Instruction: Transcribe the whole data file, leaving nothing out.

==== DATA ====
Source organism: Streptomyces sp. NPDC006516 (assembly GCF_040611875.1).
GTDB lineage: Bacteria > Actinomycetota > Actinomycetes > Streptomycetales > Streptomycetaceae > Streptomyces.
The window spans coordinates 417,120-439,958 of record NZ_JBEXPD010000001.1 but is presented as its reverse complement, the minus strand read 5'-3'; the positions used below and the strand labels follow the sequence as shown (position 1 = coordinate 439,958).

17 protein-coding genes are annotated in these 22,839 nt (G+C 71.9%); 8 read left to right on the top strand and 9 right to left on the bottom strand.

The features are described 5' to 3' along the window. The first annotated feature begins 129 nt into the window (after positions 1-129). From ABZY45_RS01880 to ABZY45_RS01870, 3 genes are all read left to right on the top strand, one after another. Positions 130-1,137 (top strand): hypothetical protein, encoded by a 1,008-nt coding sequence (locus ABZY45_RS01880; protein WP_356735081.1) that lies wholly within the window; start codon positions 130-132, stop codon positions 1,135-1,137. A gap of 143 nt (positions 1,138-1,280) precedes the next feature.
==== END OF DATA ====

Source organism: Streptomyces sp. NPDC006516 (assembly GCF_040611875.1).
GTDB lineage: Bacteria > Actinomycetota > Actinomycetes > Streptomycetales > Streptomycetaceae > Streptomyces.
The window spans coordinates 417,120-439,958 of record NZ_JBEXPD010000001.1 but is presented as its reverse complement, the minus strand read 5'-3'; the positions used below and the strand labels follow the sequence as shown (position 1 = coordinate 439,958).

17 protein-coding genes are annotated in these 22,839 nt (G+C 71.9%); 8 read left to right on the top strand and 9 right to left on the bottom strand.

The features are described 5' to 3' along the window. The first annotated feature begins 129 nt into the window (after positions 1-129). From ABZY45_RS01880 to ABZY45_RS01870, 3 genes are all read left to right on the top strand, one after another. Positions 130-1,137 (top strand): hypothetical protein, encoded by a 1,008-nt coding sequence (locus ABZY45_RS01880; protein WP_356735081.1) that lies wholly within the window; start codon positions 130-132, stop codon positions 1,135-1,137. A gap of 143 nt (positions 1,138-1,280) precedes the next feature.